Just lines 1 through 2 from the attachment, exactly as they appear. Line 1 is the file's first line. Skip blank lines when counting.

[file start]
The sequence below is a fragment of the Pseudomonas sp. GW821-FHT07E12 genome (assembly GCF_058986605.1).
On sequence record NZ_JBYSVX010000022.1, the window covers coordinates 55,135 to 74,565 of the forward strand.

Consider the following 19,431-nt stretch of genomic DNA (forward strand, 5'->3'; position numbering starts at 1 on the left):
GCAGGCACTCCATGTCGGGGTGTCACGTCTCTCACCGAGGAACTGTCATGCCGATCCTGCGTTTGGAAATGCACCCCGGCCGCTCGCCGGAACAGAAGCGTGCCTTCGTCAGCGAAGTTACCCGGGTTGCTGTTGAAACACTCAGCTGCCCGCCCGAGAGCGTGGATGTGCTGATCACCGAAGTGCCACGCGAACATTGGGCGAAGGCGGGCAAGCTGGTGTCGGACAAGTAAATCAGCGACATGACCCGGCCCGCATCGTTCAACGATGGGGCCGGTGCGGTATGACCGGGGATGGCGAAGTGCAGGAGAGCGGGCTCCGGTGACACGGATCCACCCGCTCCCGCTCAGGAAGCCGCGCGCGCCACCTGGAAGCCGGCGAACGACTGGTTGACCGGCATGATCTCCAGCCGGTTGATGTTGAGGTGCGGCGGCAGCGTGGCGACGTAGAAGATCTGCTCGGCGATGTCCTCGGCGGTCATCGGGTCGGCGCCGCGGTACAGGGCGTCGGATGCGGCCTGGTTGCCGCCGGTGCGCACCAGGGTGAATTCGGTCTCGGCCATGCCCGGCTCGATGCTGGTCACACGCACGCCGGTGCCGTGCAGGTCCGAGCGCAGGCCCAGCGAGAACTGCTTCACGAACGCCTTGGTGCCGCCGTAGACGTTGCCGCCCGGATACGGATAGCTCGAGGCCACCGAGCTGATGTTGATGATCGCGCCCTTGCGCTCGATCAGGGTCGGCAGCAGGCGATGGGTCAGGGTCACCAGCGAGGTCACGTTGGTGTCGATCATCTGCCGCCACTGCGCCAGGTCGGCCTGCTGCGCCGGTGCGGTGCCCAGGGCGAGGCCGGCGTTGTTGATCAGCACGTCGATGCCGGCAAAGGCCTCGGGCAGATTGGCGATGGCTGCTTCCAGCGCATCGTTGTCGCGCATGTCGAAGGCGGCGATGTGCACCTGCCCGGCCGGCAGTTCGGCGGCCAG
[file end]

The sequence below is a fragment of the Pseudomonas sp. GW821-FHT07E12 genome (assembly GCF_058986605.1).
On sequence record NZ_JBYSVX010000022.1, the window covers coordinates 55,135 to 74,565 of the forward strand.